Eleven Year Sentence for Mortgage Fraud Orchestrator

Rachel Dollar —  September 25, 2015 — Leave a comment

Hector Hernandez, 57, Miami, Florida, the owner and operator of Great Country Mortgage Bankers (Great Country), a mortgage lender in Miami, Florida, was sentenced to serve 135 months in prison  for conspiracy to commit wire fraud affecting a financial institution for orchestrating a $64 million mortgage fraud scheme.  He was also ordered to pay $64,508,141 in restitution and to forfeit $8,000,000 in illicit profits.

In the same case, a real estate developer for Great Country, Aleida Fontao, 62, Miami, Florida, was sentenced to serve 41 months in prison, and ordered to pay $7,131,952 in restitution and $400,000 in forfeiture.  An underwriter for Great Country, Olga Hernandez, 59, Lake Mary, Florida, was sentenced to serve 51 months in prison and ordered to pay $24,512,755 in restitution.  Hector and Olga Hernandez both pleaded guilty on July 13, 2015, while Fontao pleaded guilty on July 7, 2015.  Hector Hernandez was the last defendant to be sentenced in the case.  All 24 defendants charged in this case, which included loan officers, loan processors and underwriters, were convicted of participating in the scheme.

According to admissions made in connection with the guilty pleas, from at least 2006 and continuing through at least September 2008, Hector Hernandez was the owner and operator of Great Country which specialized in approving Federal Housing Administration (FHA) loans.  The loans were primarily for buyers of condominiums at complexes where Hector Hernandez was a part owner – however, the buyers were unqualified borrowers, due to insufficient income, high levels of debts, and outstanding collections.  Hector Hernandez admitted that his company employed loan officers, loan processors and underwriters, including Olga Hernandez and Fontao, whom he knew approved and submitted false and fraudulent FHA mortgage loan applications and accompanying documents to HUD on behalf of the unqualified borrowers.  These documents included false pay stubs, false verification of employment forms, and fictitious letters from the borrowers.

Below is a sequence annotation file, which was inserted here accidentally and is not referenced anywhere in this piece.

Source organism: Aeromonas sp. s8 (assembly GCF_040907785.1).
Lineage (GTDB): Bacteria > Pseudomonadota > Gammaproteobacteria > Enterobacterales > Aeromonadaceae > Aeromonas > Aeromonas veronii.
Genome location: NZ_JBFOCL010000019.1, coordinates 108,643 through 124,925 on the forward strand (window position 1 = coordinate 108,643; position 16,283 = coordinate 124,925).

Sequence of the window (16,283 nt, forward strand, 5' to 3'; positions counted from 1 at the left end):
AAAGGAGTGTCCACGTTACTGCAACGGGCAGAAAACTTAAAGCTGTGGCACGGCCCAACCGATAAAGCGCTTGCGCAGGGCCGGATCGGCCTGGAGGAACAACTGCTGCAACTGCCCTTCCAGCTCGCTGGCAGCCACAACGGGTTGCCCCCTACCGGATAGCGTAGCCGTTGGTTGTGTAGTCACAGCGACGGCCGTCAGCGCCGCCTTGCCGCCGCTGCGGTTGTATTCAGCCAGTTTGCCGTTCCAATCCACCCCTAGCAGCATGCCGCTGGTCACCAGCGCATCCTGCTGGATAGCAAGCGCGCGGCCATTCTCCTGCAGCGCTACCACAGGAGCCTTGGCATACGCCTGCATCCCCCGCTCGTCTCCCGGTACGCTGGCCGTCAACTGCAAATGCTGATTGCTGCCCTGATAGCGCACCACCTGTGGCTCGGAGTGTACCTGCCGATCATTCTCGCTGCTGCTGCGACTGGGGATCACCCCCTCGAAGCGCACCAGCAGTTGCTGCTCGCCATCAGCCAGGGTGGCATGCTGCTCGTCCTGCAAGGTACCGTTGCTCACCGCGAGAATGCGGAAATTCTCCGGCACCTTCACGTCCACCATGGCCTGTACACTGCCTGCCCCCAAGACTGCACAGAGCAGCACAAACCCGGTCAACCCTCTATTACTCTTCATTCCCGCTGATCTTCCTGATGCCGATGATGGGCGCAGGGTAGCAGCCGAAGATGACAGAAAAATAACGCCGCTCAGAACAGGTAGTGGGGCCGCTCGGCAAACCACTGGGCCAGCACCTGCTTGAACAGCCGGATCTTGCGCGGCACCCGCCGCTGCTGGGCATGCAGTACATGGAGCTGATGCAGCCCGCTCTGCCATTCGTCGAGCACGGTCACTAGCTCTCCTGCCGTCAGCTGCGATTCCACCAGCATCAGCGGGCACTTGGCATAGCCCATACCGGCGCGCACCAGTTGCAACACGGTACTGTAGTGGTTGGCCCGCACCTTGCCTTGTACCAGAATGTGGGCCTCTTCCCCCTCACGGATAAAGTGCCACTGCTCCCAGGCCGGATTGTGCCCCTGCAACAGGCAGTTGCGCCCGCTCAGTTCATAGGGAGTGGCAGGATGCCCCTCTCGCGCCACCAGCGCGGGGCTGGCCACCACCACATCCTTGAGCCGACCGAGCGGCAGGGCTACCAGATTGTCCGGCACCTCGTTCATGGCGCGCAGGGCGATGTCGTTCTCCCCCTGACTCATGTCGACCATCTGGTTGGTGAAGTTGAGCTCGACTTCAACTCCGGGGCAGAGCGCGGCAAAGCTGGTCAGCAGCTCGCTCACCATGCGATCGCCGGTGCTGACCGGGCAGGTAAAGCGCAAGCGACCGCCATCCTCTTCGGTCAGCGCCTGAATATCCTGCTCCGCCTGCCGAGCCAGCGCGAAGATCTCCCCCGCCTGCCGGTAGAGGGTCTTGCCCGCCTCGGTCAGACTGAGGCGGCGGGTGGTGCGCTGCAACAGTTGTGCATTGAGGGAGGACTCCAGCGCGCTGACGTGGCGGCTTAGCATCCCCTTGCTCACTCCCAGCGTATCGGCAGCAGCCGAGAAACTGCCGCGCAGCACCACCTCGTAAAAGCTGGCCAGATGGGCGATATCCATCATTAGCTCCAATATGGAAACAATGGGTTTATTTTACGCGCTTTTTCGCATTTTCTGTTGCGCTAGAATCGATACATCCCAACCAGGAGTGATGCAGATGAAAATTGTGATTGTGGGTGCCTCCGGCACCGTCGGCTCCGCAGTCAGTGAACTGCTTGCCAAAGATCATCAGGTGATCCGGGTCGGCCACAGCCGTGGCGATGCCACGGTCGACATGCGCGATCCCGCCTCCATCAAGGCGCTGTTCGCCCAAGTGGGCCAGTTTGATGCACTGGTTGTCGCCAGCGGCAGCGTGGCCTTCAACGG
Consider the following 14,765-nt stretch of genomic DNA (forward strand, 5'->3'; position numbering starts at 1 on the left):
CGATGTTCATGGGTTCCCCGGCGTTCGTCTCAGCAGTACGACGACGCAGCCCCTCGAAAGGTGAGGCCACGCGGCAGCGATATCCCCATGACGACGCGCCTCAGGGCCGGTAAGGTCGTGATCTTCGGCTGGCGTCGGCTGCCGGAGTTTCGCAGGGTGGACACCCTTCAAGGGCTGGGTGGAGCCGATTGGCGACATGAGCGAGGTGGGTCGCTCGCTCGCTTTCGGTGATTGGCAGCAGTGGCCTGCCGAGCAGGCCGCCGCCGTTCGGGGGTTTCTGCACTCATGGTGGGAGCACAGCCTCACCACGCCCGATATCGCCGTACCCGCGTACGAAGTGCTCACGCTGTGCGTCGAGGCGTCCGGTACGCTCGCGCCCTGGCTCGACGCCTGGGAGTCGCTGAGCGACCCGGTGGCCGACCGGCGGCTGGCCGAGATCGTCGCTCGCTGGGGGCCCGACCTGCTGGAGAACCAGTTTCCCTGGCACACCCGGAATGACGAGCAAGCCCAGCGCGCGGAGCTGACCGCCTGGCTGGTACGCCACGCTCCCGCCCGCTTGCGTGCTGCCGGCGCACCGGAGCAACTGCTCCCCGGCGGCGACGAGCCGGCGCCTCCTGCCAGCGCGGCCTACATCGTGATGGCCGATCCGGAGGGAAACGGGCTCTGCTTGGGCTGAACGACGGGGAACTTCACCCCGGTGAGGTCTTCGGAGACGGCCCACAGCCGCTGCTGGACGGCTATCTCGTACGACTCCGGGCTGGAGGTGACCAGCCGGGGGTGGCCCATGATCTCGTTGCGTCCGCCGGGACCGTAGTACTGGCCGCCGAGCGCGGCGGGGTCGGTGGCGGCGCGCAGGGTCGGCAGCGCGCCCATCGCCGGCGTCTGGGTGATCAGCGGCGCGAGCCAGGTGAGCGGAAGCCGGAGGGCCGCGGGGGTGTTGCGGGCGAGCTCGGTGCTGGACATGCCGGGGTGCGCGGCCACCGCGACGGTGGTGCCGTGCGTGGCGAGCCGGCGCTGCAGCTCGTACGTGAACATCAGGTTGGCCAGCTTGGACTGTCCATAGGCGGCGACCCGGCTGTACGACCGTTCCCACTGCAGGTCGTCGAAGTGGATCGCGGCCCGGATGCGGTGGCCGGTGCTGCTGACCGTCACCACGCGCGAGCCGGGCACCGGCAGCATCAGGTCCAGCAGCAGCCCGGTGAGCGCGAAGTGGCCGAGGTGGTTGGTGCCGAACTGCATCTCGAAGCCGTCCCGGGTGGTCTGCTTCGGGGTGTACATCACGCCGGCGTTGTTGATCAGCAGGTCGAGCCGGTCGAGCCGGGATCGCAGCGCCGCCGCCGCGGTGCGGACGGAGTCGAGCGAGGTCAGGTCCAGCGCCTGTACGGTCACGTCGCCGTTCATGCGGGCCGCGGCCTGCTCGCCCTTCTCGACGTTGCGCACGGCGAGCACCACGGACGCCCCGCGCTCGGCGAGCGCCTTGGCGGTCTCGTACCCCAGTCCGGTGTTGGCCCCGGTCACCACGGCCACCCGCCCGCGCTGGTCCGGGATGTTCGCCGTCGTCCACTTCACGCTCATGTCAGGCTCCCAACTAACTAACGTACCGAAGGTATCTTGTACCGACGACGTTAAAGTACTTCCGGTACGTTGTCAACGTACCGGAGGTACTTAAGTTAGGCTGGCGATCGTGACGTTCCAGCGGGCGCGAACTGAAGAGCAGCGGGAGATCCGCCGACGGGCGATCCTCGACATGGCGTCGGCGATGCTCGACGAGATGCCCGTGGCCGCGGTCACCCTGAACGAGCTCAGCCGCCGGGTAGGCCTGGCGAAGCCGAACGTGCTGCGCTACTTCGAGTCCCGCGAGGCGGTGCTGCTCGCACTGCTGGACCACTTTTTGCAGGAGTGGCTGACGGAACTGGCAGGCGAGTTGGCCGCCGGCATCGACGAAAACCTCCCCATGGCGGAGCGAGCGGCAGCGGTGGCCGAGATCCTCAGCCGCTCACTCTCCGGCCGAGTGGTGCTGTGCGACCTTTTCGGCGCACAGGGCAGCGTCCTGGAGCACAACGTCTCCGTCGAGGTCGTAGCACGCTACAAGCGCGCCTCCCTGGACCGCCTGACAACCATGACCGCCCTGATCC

According to admissions made in connection with the guilty pleas, closing costs were paid on behalf of the unqualified borrowers through an interstate wire transfer of funds.  The borrowers were also paid to purchase the condominium units as an unreported inducement to purchase.  After the loans closed, the loans were sold to financial institutions.  When the unqualified borrowers failed to meet their monthly mortgage obligations, they defaulted on the loans causing losses both to the financial institutions and to HUD which insured the loans.  Hector Hernandez admitted that the loss from the fraudulent conduct was at least $64 million.

Assistant Attorney General Leslie R. Caldwell of the Justice Department’s Criminal Division, U.S. Attorney Wifredo A. Ferrer of the Southern District of Florida and Special Agent in Charge Nadine Gurley of the U.S. Department of Housing and Urban Development Office of Inspector General (HUD-OIG) Atlanta Region made the announcement. The case was investigated by HUD-OIG as participants in the Miami Mortgage Fraud Strike Force.  The case was prosecuted by Senior Litigation Counsel David A. Bybee and Trial Attorneys Mike O’Neill and William Johnston of the Criminal Division’s Fraud Section.

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Rachel Dollar

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